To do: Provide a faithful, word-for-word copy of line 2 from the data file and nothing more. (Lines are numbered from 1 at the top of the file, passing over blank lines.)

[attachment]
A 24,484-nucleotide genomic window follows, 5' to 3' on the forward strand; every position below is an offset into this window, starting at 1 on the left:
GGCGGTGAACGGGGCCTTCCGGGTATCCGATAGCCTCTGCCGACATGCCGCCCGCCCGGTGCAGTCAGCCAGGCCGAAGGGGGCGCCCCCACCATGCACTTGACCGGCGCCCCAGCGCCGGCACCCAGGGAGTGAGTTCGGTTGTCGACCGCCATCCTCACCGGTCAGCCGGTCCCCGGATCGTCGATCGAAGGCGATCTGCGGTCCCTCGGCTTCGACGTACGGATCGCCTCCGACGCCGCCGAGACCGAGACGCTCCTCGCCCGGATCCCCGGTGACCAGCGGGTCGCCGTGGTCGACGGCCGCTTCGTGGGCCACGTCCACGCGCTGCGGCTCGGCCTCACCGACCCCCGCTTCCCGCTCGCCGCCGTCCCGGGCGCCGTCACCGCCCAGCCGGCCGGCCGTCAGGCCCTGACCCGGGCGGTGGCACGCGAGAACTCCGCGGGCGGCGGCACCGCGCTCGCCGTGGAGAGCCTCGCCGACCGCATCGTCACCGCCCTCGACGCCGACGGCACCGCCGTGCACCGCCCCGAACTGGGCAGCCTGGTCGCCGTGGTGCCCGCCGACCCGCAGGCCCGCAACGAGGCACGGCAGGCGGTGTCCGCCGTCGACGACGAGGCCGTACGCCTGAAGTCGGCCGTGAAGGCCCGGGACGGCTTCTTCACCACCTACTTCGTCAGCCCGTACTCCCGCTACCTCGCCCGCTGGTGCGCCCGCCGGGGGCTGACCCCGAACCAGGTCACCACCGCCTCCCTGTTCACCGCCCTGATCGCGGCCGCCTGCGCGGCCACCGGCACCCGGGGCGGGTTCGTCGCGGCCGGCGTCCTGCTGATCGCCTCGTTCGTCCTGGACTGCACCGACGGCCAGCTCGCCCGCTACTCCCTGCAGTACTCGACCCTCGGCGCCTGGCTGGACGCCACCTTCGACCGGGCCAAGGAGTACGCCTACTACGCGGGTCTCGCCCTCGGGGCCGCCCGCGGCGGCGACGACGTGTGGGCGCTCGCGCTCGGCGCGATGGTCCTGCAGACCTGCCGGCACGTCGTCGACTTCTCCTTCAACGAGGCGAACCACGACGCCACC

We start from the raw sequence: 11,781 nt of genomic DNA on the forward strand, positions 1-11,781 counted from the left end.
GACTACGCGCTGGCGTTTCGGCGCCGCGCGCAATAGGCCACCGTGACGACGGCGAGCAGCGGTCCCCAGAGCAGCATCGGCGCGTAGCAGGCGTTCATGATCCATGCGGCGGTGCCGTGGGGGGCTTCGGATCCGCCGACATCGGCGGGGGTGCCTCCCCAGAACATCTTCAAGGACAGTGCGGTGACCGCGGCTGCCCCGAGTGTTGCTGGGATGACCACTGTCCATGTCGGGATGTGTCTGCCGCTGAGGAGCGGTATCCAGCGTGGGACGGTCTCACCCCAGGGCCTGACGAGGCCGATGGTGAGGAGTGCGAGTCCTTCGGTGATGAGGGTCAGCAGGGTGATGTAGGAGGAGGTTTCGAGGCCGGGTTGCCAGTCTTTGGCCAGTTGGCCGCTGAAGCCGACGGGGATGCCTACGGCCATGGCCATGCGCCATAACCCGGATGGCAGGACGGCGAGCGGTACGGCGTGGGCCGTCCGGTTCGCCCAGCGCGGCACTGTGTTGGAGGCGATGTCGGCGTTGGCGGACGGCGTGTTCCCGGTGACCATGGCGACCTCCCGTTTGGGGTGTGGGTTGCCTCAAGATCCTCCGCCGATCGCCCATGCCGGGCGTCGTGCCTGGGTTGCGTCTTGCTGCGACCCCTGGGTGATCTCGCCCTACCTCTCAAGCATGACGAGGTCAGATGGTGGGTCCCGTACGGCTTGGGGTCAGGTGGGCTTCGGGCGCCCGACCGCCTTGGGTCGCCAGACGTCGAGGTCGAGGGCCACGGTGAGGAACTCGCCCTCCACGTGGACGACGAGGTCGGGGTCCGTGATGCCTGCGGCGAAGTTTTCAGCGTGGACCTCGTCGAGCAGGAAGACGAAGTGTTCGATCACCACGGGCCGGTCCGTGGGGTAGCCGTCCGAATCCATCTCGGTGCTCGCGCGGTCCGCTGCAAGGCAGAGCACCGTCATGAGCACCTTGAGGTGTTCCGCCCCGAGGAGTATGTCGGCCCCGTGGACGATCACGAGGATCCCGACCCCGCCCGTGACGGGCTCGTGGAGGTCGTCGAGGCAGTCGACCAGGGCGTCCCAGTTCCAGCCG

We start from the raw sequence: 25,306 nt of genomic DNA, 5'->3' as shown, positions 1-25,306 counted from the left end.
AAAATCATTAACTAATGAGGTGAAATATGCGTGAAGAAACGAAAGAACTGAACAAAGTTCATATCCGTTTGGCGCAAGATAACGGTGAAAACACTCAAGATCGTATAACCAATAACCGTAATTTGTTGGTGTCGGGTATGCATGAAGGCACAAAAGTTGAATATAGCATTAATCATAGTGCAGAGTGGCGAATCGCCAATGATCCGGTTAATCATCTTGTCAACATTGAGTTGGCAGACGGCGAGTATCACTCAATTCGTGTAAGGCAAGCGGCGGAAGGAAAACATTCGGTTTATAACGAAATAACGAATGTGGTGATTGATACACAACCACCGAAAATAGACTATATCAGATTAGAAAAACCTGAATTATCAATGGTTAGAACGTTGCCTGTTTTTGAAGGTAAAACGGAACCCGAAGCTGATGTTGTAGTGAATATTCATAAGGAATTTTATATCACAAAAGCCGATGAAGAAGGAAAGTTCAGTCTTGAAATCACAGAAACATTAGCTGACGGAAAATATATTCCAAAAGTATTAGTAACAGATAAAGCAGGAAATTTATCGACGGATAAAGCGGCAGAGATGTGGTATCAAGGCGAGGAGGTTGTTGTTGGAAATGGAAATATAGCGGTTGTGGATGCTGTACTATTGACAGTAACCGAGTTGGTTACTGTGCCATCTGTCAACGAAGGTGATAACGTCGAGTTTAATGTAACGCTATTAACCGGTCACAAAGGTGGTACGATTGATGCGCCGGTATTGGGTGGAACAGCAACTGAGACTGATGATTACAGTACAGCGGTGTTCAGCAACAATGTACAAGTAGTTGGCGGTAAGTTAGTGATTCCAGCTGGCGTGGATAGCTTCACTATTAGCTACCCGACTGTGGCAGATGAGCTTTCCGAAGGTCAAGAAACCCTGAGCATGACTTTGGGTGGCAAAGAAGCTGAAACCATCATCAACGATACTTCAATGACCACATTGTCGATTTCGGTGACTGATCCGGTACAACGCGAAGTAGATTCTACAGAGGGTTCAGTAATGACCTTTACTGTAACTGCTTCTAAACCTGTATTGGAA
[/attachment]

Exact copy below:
GGCGGTGAACGGGGCCTTCCGGGTATCCGATAGCCTCTGCCGACATGCCGCCCGCCCGGTGCAGTCAGCCAGGCCGAAGGGGGCGCCCCCACCATGCACTTGACCGGCGCCCCAGCGCCGGCACCCAGGGAGTGAGTTCGGTTGTCGACCGCCATCCTCACCGGTCAGCCGGTCCCCGGATCGTCGATCGAAGGCGATCTGCGGTCCCTCGGCTTCGACGTACGGATCGCCTCCGACGCCGCCGAGACCGAGACGCTCCTCGCCCGGATCCCCGGTGACCAGCGGGTCGCCGTGGTCGACGGCCGCTTCGTGGGCCACGTCCACGCGCTGCGGCTCGGCCTCACCGACCCCCGCTTCCCGCTCGCCGCCGTCCCGGGCGCCGTCACCGCCCAGCCGGCCGGCCGTCAGGCCCTGACCCGGGCGGTGGCACGCGAGAACTCCGCGGGCGGCGGCACCGCGCTCGCCGTGGAGAGCCTCGCCGACCGCATCGTCACCGCCCTCGACGCCGACGGCACCGCCGTGCACCGCCCCGAACTGGGCAGCCTGGTCGCCGTGGTGCCCGCCGACCCGCAGGCCCGCAACGAGGCACGGCAGGCGGTGTCCGCCGTCGACGACGAGGCCGTACGCCTGAAGTCGGCCGTGAAGGCCCGGGACGGCTTCTTCACCACCTACTTCGTCAGCCCGTACTCCCGCTACCTCGCCCGCTGGTGCGCCCGCCGGGGGCTGACCCCGAACCAGGTCACCACCGCCTCCCTGTTCACCGCCCTGATCGCGGCCGCCTGCGCGGCCACCGGCACCCGGGGCGGGTTCGTCGCGGCCGGCGTCCTGCTGATCGCCTCGTTCGTCCTGGACTGCACCGACGGCCAGCTCGCCCGCTACTCCCTGCAGTACTCGACCCTCGGCGCCTGGCTGGACGCCACCTTCGACCGGGCCAAGGAGTACGCCTACTACGCGGGTCTCGCCCTCGGGGCCGCCCGCGGCGGCGACGACGTGTGGGCGCTCGCGCTCGGCGCGATGGTCCTGCAGACCTGCCGGCACGTCGTCGACTTCTCCTTCAACGAGGCGAACCACGACGCCACC